U.S. Mediation or Qatar Concession: Ways Gulf Crisis Could End

  • Trump administration may intervene to avoid unravelling of GCC
  • Qatar will eventually be forced to retreat, analysts say

Here's What's Behind the Qatar Diplomatic Split

The diplomatic crisis that enveloped the Gulf region on Monday pits some of the world’s richest nations in a power struggle over regional dominance. An alliance of four Arab nations led by Saudi Arabia is seeking to isolate tiny Qatar over its ties to Iran -- the Saudis’ chief foe -- as well as Qatari support for Islamist movements they oppose.

While those differences have sparked earlier standoffs, the unprecedented steps taken this time round leave the nations’ leaders with limited room for maneuver. Here, analysts comment on what’s behind the moves and what might happen next.

Read More: Why Tiny Qatar Angers Saudi Arabia and Its Allies: QuickTake Q&A.

Allison Wood, Dubai-based analyst with Control Risks

  • The aim is to get Qatar to take “a harder line towards Iran, renounce the Muslim Brotherhood” and change the editorial policy of the Al-Jazeera media network, she says.
  • A Qatari compromise “would represent a huge loss of face” for ruler Sheikh Tamim bin Hamad Al Thani. “He’ll be quite reluctant to make a public denouncement of those positions.”
  • Saudi Arabia and the U.A.E. were emboldened by President Trump’s recent visit to Riyadh. Still, “it’s not in the U.S.’s interest to see the GCC sort of unravel,” according to Wood. “That could potentially push the U.S. to step in to act as intermediary between the countries.”

Firas Abi Ali, regional risk analyst at IHS Markit

  • “The emerging anti-Qatar coalition is unlikely to back down without some change in the Qatari government’s orientation and policies, including the expulsion of Qatar-based Hamas and Taliban leaders, and wanted Egyptian clerics,” he says.
  • Initially, Qatar is likely to attempt to create the illusion it’s complying -- without fully doing so, according to Abi Ali. And then in three to six months, it will probably “agree to the demands of its neighbors, leading Arab states to halt their escalation.”
  • If Qatar fails to comply, there’s the risk of sanctions or an effort to “replace the emir, with a view to bringing Qatar under the same level of Saudi influence as Bahrain.”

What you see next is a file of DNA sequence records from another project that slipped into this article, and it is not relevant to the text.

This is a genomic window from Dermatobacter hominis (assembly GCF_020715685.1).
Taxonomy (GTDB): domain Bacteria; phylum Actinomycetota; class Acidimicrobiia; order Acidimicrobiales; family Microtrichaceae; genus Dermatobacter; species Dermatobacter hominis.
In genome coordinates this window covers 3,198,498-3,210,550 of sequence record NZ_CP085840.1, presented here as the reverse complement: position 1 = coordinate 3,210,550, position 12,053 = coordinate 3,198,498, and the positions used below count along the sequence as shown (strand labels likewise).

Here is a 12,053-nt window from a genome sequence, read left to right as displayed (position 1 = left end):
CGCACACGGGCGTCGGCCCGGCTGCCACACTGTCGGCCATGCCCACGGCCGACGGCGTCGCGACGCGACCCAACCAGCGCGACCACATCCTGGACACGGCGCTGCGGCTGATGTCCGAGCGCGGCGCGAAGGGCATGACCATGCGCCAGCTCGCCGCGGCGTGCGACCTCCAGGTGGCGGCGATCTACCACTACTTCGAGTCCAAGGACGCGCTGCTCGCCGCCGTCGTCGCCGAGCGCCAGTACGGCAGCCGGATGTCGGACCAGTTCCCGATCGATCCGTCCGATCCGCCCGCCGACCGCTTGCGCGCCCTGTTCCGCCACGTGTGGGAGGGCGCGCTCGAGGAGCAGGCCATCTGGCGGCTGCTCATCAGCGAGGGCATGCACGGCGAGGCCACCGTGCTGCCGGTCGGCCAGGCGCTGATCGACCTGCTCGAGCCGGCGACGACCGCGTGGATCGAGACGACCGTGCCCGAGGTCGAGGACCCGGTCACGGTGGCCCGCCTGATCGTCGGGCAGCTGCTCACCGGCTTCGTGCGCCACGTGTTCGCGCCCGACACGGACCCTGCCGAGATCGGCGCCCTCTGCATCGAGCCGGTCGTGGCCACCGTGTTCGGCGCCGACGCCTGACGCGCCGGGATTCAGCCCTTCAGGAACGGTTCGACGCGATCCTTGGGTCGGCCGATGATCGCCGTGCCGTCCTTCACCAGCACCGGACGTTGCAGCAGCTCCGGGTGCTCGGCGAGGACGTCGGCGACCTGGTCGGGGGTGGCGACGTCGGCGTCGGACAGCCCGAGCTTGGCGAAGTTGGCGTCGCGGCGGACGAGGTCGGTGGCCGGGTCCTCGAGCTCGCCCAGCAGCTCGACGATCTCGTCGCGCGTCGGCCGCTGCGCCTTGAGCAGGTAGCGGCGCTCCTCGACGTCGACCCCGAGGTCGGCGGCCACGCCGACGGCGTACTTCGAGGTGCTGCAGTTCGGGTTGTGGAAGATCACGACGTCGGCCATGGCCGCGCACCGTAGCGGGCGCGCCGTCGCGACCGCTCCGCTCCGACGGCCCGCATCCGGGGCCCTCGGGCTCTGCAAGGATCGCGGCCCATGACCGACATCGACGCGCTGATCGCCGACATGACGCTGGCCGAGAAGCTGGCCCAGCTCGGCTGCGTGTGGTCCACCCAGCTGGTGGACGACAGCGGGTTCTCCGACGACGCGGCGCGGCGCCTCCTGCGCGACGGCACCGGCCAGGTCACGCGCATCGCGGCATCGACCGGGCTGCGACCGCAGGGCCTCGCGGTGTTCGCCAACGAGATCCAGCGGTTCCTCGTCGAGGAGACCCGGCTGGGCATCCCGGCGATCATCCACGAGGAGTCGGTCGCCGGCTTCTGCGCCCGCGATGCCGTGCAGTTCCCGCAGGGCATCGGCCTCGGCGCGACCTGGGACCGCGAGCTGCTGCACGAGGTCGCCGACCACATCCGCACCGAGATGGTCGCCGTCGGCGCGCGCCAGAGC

• A decision by key members of Qatar’s most powerful families to abandon the emir and side with Saudi Arabia and the U.A.E. is far more likely than military escalation.

Ghanem Nuseibeh, founder of Cornerstone Global Associates

  • The average Qatari citizen will feel the impact pretty soon as Saudi Arabia has blocked the land border through which Qatar imports food.
  • “Inflation will quickly accelerate,” he says, and there “will be chaos in Doha airport,” possibly triggering street protests and putting “immense pressure on the government.”
  • “Qatar has no other choice but to back down, the survival of Qatar as a sovereign state is at stake.”

Mohamed Kamal, political science professor at Cairo University

  • “Qatar doesn’t have much choice but to shift policies,” as the Gulf Cooperation Council “is its natural habitat, and it cannot survive outside it for long,” he says.
  • “Iran cannot replace Saudi Arabia for Qatar -- so there will be some compromises and reconsideration of positions.”

Lori Plotkin Boghardt, fellow at The Washington Institute

  • “The endgame is to get Qatar to change its policies, and the Saudis and Emiratis can be expected to up their game until that happens,” she says. 
  • There’s a history of “active Saudi and Emirati support for leadership change in Qatar.” That “would be a last resort” as it is risky to destabilize a Gulf Cooperation Council Council state. “But it can’t be ruled out.”
  • “The Qataris are going to need to convince the Emiratis and the Saudis that they’re not giving support to their domestic opposition.”
  • The U.S. would support the pressure on Qatar since a number of its policies “have been troublesome for a long time,” she says. “Any positive change in Qatar’s policies toward Hamas, terrorist financiers, and other destabilizing forces, would be generally viewed as a good thing from the U.S. perspective.”
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